Complexity Spirals

The world we experience operates according to a complexity

spiral. The world we experience includes the social system,

the economic system and the ecosystem.

The lion does not exist without the antelope . . . does not exist without the grass . . .

does not exist without the decomposers. This is a food web in which nothing exists

unless it fits within the pattern of interactions generating the flow of nutrients

through the system.

 

Consumers need businesses producing a full range of goods and services . . . need

employees to do the work . . . need suppliers delivering the raw materials . . . need

customers with jobs to be consumers. This is the basics of an economic system in

which nothing exists unless it fits within the pattern of interactions generating the flow

of money in one direction and goods and services flowing in the other direction.

 

In both instances there is a continuum. On one end of the continuum is the minimum

number and variety of participants to constitute an economy or an ecosystem . . .

beyond this point the system is barren and sterile. On the other end of the continuum

is the maximum number and variety of participants that can fit within the pattern of

interactions generating the flows . . . in this direction we think of the system as

“healthy”.

Movement along the continuum appears as a spiral over time.

 

The variety of participants (different kinds filling different roles) (diversity)

determines the nature of interactions that can take place (more variety,

more kinds of interactions). The more kinds of interactions that can take

place (complexity) determines the number of ways that each participant

can meet its needs (stability, resilience) in order to continue participating.

As each interaction produces a flow (nutrients, goods, services, money),

the more interactions the more productive the system. The more that

there is flowing through the system the larger the number and variety

of participants that can fit.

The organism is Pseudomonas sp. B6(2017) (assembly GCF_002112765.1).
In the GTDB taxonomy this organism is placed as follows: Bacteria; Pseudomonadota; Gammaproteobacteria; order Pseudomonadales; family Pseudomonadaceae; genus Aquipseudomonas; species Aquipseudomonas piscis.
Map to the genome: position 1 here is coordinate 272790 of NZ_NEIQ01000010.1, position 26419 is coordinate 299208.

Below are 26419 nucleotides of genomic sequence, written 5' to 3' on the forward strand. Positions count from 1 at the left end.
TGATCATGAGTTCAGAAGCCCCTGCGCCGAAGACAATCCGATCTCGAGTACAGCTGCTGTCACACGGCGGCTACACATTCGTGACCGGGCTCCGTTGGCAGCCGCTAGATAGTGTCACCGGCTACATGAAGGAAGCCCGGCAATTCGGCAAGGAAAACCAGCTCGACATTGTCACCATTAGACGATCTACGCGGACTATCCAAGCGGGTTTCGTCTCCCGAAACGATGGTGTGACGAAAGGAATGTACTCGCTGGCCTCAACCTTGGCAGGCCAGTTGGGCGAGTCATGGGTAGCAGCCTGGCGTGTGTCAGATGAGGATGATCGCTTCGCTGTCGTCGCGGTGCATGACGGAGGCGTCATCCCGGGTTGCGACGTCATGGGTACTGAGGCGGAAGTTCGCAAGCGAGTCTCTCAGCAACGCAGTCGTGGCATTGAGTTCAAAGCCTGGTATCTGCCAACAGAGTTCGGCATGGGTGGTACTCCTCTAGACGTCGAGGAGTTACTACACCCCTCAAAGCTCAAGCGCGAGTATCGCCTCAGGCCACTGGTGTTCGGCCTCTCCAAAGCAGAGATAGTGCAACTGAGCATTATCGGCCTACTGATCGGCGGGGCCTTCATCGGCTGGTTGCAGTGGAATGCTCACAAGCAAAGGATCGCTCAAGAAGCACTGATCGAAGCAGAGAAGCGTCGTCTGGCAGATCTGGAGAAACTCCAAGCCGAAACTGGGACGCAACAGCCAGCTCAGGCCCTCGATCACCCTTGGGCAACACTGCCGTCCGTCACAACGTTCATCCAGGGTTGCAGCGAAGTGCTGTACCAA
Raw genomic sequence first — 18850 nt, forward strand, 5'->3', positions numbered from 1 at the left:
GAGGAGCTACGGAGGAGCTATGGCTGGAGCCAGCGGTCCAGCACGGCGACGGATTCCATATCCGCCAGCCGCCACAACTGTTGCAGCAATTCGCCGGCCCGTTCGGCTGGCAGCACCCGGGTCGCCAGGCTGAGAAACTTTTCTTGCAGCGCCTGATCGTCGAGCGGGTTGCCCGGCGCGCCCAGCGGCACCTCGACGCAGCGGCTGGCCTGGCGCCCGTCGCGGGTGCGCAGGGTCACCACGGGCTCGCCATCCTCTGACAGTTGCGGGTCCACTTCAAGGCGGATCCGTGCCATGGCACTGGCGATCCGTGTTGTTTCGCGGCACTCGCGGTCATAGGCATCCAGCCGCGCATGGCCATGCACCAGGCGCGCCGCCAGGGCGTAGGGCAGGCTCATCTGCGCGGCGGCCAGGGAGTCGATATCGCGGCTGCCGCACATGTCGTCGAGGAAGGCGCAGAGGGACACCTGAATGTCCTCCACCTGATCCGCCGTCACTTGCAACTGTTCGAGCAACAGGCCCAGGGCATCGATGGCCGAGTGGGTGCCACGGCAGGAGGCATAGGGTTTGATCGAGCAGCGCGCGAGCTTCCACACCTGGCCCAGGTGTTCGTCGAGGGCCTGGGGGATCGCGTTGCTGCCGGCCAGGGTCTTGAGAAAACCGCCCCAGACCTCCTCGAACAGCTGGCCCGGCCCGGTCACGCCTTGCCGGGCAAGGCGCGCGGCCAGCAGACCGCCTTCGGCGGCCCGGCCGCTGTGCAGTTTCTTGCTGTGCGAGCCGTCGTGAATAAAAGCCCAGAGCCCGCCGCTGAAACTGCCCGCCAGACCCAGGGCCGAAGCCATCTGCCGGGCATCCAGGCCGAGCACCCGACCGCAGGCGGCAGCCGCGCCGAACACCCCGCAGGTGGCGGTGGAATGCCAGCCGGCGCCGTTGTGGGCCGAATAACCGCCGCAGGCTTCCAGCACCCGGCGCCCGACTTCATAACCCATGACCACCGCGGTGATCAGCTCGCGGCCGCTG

Mathematically we would express it as:

diversity -> complexity -> stability -> productivity -> and diversity as a spiral.  In an

ecosystem we are talking about the number of different species when we say

diversity - in an socio-economy we are talking about the number of different forms

of organization (businesses, governments, non-profits, social/religious organizations,

educational organizations) when we say diversity.  In the whole system we are talking

about both.

An increase in the number of species/organizations (diversity) -> increases the number

of ways that each species/organization can interact (complexity) -> increases the

likelihood that interactions will take place (stability) -> increases the actual number of

interactions that do take place (productivity) -> increases the opportunity for additional

types of interaction (new niches) and if those niches are filled that is an increase in

diversity - completing the cycle.  It also works in reverse if we reduce any of those numbers.

  

Graphically

Imagine a graph on a horizontal plane with x and y axis defining four quadrants with each

of the quadrants labeled diversity/complexity/stability/productivity.  Now imagine a z axis -

perpendicular to the plane - labeled time.  As we increase the numbers in any of the

quadrants, the number in all the quadrants becomes higher and our reference point moves

away from the z axis.  If we decrease the numbers in any quadrant, the number in each

quadrant becomes lower and our reference point moves toward the z axis.

Over time, viewed from the side, our reference point would spiral around the z axis

becoming wider or narrower as a function of increase or decrease in diversity.

 

CONSCIOUS EVOLUTION

Evolution uses a trial and error approach to filling niches that are created by

increases in productivity.  If we understand system function in 3 dimensions,

we have the capacity to design new bridges to fill unoccupied niches.  That

is not a new insight - every new business (or other successful new form of

organization) is exactly that.  It is just that the organizations formed from a

2nd dimensional understanding sometimes result in the unintended

consequences of diminishing complexity in the system and have failed to

realize the potential value latent in the unrealized human and biological

potential of the system (poverty and environmental degradation).

 

This explanation of complexity spirals is expressed in quantitative terms.

The aspect of quality is controlled through the requirement that participants "fit" within

the pattern of flows.  We cannot maintain a pattern of interactions unless every party

can continue to participate in the exchange of value.  So our new forms must "fit"

within the patterns of flow - if they are going to persist and reproduce.

 

See Paul Krafel's, The Upward Spiral.

It is a different way of understanding the world as explained in The Power of Networks.

See Fritjof Capra's explanation of the "essence of life".

 

Table of Contents

Practical Holism

Bridges

3 Dimensional Understanding

Integrated Systems of Production

Back to Home Page

Contact Us

  • David Braden IV, Executive Director, Living Systems Institute
  • (303) 549-9787

Visit Our Partners

Other Ways to Support

 

Upcoming Events

Upcoming events may be found on the 

Greater Denver Urban
Homesteading Meetup Group

Newsletter Signup

* indicates required